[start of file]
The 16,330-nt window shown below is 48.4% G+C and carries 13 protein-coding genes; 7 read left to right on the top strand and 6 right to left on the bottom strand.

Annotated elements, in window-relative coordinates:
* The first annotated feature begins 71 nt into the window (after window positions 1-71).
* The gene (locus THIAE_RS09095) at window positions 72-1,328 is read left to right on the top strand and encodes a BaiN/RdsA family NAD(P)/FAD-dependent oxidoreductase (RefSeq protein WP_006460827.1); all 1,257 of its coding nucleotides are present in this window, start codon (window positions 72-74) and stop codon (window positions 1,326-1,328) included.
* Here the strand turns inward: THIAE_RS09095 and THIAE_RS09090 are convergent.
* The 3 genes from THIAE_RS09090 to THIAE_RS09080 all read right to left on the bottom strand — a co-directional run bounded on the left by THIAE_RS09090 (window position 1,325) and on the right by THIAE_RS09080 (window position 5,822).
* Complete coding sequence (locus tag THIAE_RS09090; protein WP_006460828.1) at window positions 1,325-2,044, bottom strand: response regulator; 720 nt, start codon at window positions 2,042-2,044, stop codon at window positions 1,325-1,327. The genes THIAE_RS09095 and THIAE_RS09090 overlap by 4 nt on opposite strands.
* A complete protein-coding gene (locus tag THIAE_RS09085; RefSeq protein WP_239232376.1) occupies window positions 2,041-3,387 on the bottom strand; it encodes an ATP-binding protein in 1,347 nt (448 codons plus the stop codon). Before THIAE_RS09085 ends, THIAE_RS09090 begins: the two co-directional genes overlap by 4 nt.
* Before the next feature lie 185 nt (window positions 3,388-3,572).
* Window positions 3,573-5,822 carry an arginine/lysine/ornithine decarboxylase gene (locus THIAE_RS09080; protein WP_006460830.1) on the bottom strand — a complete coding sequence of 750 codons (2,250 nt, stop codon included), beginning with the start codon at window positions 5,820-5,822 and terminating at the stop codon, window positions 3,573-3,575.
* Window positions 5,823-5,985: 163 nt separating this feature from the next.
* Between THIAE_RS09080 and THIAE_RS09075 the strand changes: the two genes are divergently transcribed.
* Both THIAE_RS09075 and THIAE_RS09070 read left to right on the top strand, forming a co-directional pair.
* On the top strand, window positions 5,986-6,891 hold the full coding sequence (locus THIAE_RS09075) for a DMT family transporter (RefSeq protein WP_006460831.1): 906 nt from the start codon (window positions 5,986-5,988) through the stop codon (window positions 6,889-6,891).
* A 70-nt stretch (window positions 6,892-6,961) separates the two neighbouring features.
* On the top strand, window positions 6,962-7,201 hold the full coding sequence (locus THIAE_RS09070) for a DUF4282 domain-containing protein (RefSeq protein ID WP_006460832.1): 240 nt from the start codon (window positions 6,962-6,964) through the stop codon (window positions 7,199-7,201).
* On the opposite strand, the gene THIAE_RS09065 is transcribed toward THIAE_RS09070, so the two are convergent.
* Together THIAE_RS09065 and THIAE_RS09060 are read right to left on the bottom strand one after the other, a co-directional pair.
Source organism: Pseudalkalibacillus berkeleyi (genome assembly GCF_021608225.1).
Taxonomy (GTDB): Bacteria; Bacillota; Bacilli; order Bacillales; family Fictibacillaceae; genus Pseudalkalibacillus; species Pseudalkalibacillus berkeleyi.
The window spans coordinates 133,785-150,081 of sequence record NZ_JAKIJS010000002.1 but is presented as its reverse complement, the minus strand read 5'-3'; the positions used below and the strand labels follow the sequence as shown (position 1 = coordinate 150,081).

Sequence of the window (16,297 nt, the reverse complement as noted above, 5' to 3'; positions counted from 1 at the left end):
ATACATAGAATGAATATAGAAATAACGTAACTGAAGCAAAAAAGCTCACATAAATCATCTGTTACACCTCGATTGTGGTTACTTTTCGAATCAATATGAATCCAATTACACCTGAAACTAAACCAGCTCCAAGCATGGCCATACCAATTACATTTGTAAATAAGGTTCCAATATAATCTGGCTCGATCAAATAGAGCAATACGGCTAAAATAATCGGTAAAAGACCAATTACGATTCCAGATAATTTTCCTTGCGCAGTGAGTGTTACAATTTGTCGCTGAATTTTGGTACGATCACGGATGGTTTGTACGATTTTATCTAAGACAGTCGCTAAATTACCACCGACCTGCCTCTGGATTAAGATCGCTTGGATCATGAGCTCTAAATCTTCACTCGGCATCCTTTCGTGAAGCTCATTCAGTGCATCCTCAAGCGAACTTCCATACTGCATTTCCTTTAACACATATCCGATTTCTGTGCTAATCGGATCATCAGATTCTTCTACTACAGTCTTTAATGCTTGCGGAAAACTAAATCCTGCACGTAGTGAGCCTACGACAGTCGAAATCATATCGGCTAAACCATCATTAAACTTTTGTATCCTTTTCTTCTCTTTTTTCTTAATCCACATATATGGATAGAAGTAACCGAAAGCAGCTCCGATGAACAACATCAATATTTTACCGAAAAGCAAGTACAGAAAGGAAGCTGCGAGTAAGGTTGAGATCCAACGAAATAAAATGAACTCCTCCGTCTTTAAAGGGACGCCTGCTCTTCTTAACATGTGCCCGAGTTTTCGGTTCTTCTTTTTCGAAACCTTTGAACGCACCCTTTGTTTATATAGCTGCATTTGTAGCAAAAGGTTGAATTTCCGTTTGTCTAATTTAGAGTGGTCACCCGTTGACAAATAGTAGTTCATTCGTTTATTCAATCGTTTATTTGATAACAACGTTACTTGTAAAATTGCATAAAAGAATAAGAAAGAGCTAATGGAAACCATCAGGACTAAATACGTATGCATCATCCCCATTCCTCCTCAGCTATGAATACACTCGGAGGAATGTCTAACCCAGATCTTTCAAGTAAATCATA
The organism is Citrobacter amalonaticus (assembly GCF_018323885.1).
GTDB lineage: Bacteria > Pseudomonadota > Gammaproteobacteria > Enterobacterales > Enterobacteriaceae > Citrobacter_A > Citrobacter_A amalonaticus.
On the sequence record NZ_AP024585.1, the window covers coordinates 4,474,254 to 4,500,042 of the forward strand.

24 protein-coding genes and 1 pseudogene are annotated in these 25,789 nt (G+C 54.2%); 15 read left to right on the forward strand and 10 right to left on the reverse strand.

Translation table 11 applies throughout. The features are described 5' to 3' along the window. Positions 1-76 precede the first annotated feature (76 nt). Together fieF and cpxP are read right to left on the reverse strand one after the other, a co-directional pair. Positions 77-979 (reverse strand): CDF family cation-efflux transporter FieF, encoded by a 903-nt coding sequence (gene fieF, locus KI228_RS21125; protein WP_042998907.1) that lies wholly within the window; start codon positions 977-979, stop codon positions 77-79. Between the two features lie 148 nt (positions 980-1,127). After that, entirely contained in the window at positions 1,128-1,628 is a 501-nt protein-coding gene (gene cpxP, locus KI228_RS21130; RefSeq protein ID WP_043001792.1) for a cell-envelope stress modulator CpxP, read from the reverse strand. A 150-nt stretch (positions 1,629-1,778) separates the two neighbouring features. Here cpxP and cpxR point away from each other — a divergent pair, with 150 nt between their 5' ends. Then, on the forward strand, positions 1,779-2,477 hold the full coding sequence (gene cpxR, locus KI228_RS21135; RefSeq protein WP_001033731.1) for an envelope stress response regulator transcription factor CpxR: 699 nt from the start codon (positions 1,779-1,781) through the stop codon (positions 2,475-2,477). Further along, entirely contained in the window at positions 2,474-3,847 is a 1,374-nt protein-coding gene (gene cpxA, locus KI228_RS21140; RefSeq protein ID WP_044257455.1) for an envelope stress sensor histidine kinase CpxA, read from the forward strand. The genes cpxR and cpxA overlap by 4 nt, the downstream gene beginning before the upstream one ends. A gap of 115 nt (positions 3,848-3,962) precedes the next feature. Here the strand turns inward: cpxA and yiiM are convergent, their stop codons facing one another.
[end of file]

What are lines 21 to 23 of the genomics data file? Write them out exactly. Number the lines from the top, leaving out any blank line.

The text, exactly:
The window spans coordinates 133,785-150,081 of sequence record NZ_JAKIJS010000002.1 but is presented as its reverse complement, the minus strand read 5'-3'; the positions used below and the strand labels follow the sequence as shown (position 1 = coordinate 150,081).

Sequence of the window (16,297 nt, the reverse complement as noted above, 5' to 3'; positions counted from 1 at the left end):
ATACATAGAATGAATATAGAAATAACGTAACTGAAGCAAAAAAGCTCACATAAATCATCTGTTACACCTCGATTGTGGTTACTTTTCGAATCAATATGAATCCAATTACACCTGAAACTAAACCAGCTCCAAGCATGGCCATACCAATTACATTTGTAAATAAGGTTCCAATATAATCTGGCTCGATCAAATAGAGCAATACGGCTAAAATAATCGGTAAAAGACCAATTACGATTCCAGATAATTTTCCTTGCGCAGTGAGTGTTACAATTTGTCGCTGAATTTTGGTACGATCACGGATGGTTTGTACGATTTTATCTAAGACAGTCGCTAAATTACCACCGACCTGCCTCTGGATTAAGATCGCTTGGATCATGAGCTCTAAATCTTCACTCGGCATCCTTTCGTGAAGCTCATTCAGTGCATCCTCAAGCGAACTTCCATACTGCATTTCCTTTAACACATATCCGATTTCTGTGCTAATCGGATCATCAGATTCTTCTACTACAGTCTTTAATGCTTGCGGAAAACTAAATCCTGCACGTAGTGAGCCTACGACAGTCGAAATCATATCGGCTAAACCATCATTAAACTTTTGTATCCTTTTCTTCTCTTTTTTCTTAATCCACATATATGGATAGAAGTAACCGAAAGCAGCTCCGATGAACAACATCAATATTTTACCGAAAAGCAAGTACAGAAAGGAAGCTGCGAGTAAGGTTGAGATCCAACGAAATAAAATGAACTCCTCCGTCTTTAAAGGGACGCCTGCTCTTCTTAACATGTGCCCGAGTTTTCGGTTCTTCTTTTTCGAAACCTTTGAACGCACCCTTTGTTTATATAGCTGCATTTGTAGCAAAAGGTTGAATTTCCGTTTGTCTAATTTAGAGTGGTCACCCGTTGACAAATAGTAGTTCATTCGTTTATTCAATCGTTTATTTGATAACAACGTTACTTGTAAAATTGCATAAAAGAATAAGAAAGAGCTAATGGAAACCATCAGGACTAAATACGTATGCATCATCCCCATTCCTCCTCAGCTATGAATACACTCGGAGGAATGTCTAACCCAGATCTTTCAAGTAAATCATA